Index to Chiropractic Literature
Index to Chiropractic Literature
My ICL     Sign In
Friday, July 19, 2024
Index to Chiropractic LiteratureIndex to Chiropractic LiteratureIndex to Chiropractic Literature

For best results switch to Advanced Search.
Article Detail
Return to Search Results
ID 21160
  Title [Proceedings of the European Chiropractors' Union Convention, London, 13-15 May 2010] Session 1B: Achievements. 1B.5. Cervical manipulation and stroke: Where are we now? [meeting abstract]
Journal Clin Chiropr. 2010 Mar;13(1):85-88
Peer Review Yes
Publication Type Meeting Abstract
Abstract/Notes The relationship between cervical manipulative therapy (CMT) and vertebral artery dissection and stroke (VADS) has been a source of great controversy for many years. A great deal has been written about this topic, from emotionally charged commentaries to high quality science. The evolution of our knowledge about the relationship between CMT and VADS has evolved considerably, from a few case reports to surveys to biomechanical studies and, finally, to large case control studies.

The purpose of this presentation is to follow the evolution of the literature regarding this relationship to where we are today and to help the practising chiropractor and policy makers understand the various issues related to CMT and VADS. In addition, to make recommendations as to what the responsibility is of the practising chiropractic with regard to CMT and VADS.

The current understanding, based on the evidence to date, suggests that while there is a clear, though rare, temporal relationship between CMT and VADS, no plausible causal connection can be made. It appears that, as the most common initial symptom of vertebral artery dissection is neck pain and headache, there are instances in which a patient who has these symptoms, without obvious manifestation of stroke, consults a chiropractor for the neck pain and headache, and subsequent to this experiences a full stroke, independent of anything that the chiropractor does or does not do. This current understanding has changed the responsibility of the practitioner from one of “screening” to one of diagnosis and public health education.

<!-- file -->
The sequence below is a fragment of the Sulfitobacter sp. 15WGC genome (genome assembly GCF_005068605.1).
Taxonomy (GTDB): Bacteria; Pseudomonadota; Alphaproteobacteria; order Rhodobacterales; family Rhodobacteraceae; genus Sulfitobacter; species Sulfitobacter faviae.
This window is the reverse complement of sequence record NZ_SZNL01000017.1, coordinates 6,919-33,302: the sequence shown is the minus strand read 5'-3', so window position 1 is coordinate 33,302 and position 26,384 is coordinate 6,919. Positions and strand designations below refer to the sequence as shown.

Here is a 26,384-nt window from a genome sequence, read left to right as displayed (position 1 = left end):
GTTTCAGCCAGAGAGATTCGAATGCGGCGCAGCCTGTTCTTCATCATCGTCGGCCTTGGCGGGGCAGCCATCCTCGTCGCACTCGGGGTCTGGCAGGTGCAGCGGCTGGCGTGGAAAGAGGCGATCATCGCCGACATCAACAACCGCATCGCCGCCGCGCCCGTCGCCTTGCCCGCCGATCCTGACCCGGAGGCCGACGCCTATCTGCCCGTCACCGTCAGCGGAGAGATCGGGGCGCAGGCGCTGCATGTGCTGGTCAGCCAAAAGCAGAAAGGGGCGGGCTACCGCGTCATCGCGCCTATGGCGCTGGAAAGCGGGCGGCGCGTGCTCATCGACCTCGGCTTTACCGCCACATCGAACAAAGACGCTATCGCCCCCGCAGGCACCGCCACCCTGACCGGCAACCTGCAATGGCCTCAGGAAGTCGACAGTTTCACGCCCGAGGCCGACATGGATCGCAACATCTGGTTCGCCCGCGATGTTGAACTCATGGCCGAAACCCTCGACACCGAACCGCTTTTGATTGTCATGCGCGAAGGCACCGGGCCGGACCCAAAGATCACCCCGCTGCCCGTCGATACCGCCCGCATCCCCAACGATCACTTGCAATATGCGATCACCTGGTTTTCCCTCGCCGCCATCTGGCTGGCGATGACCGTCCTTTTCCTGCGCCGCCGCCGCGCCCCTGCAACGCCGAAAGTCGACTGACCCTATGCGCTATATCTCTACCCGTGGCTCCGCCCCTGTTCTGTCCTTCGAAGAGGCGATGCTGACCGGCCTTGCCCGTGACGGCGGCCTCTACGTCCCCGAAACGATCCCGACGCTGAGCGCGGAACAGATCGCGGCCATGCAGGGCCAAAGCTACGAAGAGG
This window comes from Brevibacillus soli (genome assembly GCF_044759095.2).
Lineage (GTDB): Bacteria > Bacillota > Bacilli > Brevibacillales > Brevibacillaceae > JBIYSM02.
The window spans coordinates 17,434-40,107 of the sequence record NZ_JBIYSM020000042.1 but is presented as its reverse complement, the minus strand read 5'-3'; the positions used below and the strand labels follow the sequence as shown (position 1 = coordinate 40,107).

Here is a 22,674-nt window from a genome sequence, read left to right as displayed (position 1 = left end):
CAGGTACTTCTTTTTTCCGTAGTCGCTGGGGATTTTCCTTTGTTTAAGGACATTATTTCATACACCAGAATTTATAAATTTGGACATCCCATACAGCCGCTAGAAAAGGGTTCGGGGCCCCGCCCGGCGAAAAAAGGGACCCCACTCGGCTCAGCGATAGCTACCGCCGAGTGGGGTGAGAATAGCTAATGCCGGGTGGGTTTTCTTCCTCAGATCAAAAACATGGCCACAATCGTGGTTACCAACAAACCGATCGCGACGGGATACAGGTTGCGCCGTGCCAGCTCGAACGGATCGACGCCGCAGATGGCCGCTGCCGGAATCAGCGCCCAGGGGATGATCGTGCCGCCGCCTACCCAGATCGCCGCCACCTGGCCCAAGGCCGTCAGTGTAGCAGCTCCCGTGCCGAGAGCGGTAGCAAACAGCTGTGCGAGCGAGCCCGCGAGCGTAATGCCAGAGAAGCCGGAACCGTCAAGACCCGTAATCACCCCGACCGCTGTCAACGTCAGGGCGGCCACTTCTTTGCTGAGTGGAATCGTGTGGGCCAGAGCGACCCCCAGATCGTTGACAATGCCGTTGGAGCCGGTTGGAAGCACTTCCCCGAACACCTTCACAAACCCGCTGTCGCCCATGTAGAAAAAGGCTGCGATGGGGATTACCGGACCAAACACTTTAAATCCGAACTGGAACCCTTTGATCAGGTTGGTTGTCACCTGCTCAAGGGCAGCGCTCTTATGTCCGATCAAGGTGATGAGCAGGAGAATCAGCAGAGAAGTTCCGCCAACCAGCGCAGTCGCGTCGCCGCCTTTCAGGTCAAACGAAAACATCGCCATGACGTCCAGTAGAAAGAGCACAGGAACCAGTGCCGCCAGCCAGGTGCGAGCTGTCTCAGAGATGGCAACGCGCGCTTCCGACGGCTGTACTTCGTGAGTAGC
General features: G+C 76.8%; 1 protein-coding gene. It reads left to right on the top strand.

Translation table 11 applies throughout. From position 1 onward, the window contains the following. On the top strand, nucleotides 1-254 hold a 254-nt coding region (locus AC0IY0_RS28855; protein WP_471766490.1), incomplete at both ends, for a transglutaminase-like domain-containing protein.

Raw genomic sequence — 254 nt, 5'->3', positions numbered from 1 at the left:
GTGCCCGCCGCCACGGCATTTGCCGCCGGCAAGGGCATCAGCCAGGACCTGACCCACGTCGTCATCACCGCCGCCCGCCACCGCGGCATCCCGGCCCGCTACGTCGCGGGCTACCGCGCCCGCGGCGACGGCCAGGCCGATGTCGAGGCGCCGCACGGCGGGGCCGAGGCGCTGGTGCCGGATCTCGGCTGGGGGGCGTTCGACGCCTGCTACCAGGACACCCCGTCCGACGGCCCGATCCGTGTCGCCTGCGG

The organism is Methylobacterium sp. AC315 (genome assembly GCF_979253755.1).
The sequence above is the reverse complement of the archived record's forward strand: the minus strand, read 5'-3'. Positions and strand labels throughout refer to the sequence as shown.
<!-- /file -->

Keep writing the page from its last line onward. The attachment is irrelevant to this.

This abstract is reproduced with the permission of the publisher; full text by subscription.

   Text (Citation) Tagged (Export) Excel
Email To
HTML Text     Excel

To use this feature you must register a personal account in My ICL. Registration is free! In My ICL you can save your ICL searches in My Searches, and you can save search results in My Collections. Be sure to use the Held Citations feature to collect citations from an entire search session. Read more search tips.

Sign Into Existing My ICL Account    |    Register A New My ICL Account
Search Tips
  • Enclose phrases in "quotation marks".  Examples: "low back pain", "evidence-based"
  • Retrieve all forms of a word with an "asterisk*", also called a wildcard or truncation.  Example: "chiropract*" retrieves chiropractic, chiropractor, chiropractors
  • Register an account in My ICL to save search histories (My Searches) and collections of records (My Collections)
Advanced Search Tips